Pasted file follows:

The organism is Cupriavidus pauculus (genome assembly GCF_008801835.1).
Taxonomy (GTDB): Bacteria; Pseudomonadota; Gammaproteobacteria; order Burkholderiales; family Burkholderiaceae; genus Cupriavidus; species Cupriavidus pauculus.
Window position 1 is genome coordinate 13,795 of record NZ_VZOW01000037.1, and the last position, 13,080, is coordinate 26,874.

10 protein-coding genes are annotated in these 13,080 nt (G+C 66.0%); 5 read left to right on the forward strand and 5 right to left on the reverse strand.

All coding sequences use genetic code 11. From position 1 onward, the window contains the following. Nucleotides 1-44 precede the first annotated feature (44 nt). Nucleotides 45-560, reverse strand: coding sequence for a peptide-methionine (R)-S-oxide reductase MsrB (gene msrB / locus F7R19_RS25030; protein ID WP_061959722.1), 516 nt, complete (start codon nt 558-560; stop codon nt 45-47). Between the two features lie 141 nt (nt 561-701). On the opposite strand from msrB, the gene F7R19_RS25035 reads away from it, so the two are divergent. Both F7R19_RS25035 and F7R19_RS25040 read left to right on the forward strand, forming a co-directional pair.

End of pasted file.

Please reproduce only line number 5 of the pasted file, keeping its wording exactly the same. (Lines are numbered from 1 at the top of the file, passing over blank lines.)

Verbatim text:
All coding sequences use genetic code 11. From position 1 onward, the window contains the following. Nucleotides 1-44 precede the first annotated feature (44 nt). Nucleotides 45-560, reverse strand: coding sequence for a peptide-methionine (R)-S-oxide reductase MsrB (gene msrB / locus F7R19_RS25030; protein ID WP_061959722.1), 516 nt, complete (start codon nt 558-560; stop codon nt 45-47). Between the two features lie 141 nt (nt 561-701). On the opposite strand from msrB, the gene F7R19_RS25035 reads away from it, so the two are divergent. Both F7R19_RS25035 and F7R19_RS25040 read left to right on the forward strand, forming a co-directional pair.